Operations in Disaster Management - Case Study Based Approach

Published by MBA Skool Team, Published on March 19, 2014

What is a Disaster?

A disaster is a natural or man-made event that negatively affects life, property, livelihood or industry often resulting in permanent changes to human societies, ecosystems and environment.

Image Courtesy: freedigitalphotos.net, nokhoog_buchachon

Why are we concerned with disasters?

Below are some graphs showing the impact of disasters:


Figure 1 Damages (billion USD) caused by natural disasters


Figure 2 Deaths caused by disasters

These graphs show the impact that disasters have caused in terms of Human Life and in Monetary Terms. The sheer magnitude of these is reason enough to worry about disasters.

Types of Disasters:

There are many ways in which disasters can be classified, however, for the sake of simplicity we would deal with a broad classification in this paper. Broadly, disasters can be classified into 2 categories:

• Natural Disasters : disasters caused by natural forces e.g. – earthquake, volcano, tsunami etc

• Man Made Disasters : disasters caused due to actions of Human Beings e.g. – wars, bomb blasts etc.,

Similarly disasters can also be considered in the business world in terms of their effect on the wealth, brand value as well as existence of organizations e.g. – failure of BL 5C batteries in Nokia cell phones, Toyota Car Recalls etc.,

Why do disasters happen?

“Disasters only occur when hazards come face to face with vulnerability”

A common pattern can be observed with the occurrence of all manmade disasters. The pattern goes as:

• A hairline problem, unnoticed or unattended leading to fracture.

• Presumption that we are immune to disasters

• No or insufficient corrective action

• Lack of proper information flow

Disaster Management:

Disaster management can be defined as the organization and management of resources and responsibilities for dealing with all aspects of emergencies, in particular mitigation, preparedness, response and recovery in order to lessen the impact of disasters.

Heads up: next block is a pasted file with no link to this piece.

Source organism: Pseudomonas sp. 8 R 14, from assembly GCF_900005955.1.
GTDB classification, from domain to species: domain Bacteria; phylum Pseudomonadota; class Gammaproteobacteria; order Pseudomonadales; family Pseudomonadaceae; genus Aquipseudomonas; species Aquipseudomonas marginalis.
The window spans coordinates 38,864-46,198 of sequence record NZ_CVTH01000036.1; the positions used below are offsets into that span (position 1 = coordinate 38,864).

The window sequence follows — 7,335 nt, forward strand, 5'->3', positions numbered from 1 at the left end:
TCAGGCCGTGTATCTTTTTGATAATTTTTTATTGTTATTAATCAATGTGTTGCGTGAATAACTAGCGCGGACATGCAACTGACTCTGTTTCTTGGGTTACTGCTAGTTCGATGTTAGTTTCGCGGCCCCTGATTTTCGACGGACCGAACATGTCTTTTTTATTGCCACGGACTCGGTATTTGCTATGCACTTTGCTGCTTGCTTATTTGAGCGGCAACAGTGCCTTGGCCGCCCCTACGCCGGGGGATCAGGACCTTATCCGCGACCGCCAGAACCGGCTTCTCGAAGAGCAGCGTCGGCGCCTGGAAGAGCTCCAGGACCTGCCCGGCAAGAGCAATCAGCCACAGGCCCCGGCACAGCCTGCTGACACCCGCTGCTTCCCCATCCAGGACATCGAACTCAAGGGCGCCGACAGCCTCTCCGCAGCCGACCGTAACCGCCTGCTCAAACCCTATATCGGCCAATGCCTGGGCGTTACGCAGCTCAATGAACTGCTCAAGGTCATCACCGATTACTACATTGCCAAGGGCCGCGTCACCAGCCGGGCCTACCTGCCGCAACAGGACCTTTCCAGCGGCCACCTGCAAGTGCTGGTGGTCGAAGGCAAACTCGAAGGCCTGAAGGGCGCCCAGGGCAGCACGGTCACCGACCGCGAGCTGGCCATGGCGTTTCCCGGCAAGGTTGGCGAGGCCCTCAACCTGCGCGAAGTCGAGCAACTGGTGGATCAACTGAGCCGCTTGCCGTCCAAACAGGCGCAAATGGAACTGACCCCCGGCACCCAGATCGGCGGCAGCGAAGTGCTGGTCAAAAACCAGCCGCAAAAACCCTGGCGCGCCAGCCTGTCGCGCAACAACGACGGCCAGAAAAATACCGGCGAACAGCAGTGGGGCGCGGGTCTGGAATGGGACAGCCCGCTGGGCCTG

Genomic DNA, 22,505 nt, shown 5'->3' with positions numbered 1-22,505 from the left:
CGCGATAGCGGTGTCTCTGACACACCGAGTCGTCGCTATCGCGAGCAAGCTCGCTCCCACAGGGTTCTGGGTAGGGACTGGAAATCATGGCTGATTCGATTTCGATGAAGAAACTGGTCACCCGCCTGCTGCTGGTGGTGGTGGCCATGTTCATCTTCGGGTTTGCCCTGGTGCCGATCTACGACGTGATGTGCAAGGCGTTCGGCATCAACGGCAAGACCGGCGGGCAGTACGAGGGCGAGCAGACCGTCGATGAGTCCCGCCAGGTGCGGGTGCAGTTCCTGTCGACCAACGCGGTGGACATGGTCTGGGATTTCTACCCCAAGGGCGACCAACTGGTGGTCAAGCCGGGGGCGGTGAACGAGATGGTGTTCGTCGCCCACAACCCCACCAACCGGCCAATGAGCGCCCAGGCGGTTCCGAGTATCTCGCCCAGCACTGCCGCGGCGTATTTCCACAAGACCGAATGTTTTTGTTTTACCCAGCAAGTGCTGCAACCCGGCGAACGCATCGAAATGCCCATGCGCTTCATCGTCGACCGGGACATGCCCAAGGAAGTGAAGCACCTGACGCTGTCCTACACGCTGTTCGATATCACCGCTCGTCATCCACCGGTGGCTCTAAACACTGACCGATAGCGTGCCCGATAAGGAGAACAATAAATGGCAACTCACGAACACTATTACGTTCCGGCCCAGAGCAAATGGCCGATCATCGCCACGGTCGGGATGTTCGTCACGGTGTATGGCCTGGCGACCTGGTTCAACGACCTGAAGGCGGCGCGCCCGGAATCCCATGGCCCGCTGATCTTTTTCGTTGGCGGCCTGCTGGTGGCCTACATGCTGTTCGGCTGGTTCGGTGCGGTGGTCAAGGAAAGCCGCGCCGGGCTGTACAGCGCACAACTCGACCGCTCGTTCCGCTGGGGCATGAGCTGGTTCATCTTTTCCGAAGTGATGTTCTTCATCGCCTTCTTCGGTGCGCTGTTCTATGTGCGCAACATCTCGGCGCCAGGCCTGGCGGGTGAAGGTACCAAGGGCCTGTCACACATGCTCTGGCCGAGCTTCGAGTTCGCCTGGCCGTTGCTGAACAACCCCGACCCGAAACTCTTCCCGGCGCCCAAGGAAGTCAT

Operations in Disaster Management

Primarily a disaster can be divided into three phases and the response of the disaster management system should correspond to the phase of the disaster. The three phases are as follows-

a) Pre-impact phase

b) Impact phase

c) Post-impact phase

During the pre-impact stage, the focus should be on disaster mitigation and preparedness for the impending event whereas the post-impact phases have Response and Rehabilitation as the key steps.

Figure 3 Disaster Management Cycle


Disaster mitigation is one of the key components of the disaster management system with an aim to avoid the disaster where possible i.e., in cases of manmade disasters and to lessen the impact of disaster otherwise. Mitigation is an important part of organization’s pro-active approach and requires understanding of risks and demands investment of resources with a long term view. Research suggests that a dollar spent on Mitigation saves 4$ in response a recovery/rehabilitation activities thus signifying the importance of Mitigation activities in minimizing economic losses. The following diagram demonstrates the key steps in the mitigation process.


Figure 4 Disaster Mitigation Cycle

Success Case

Cassandro Wash Dam, Arizona, USA


• The City of Wickenburg lies close to two major washes, Sol’s and Cassandro wash

• The residences in the city were in the floodway of Cassandro Wash

• Regular flooding resulting in loss of lives as well as property


• Construction of Cassandro wash dam

• Cost of construction = 5 million $


• The dam proved effective during Hurricane Nora in 1997 and the severe storms of October 2000 and no flooding problems occurred

• $15 million in damage were avoided

Failure Case

Bhopal Gas Tragedy, 1984, India

Cost of Disaster:

• Death toll over 3800 people

• Total affected people = 700,000

• Contamination of ground water, soil

• Around 200,000 people have permanent injuries

• Out of 3 children born after Bhopal gas tragedy, only 1 survived

Failure of Disaster Mitigation System:

• Inefficient maintenance and inadequate emergency action plans

• Lack of community awareness programmes

• Disablement of MIC tanks alarm system to alert residents in the adjacent areas of impending disaster

• Non functioning of safety management systems

• Ignoring a few minor leaks which happened in the days preceding the actual disaster.


Preparedness is a key link between the pre-impact and post impact phases of a disaster event. The prime purpose of Preparedness is to respond effectively and recover more quickly when disaster strikes. In addition, preparedness efforts also ensure that the resources necessary for responding effectively in the event of a disaster are in place, and that those faced with having to respond know how to use those resources. The activities associated with disaster preparedness are –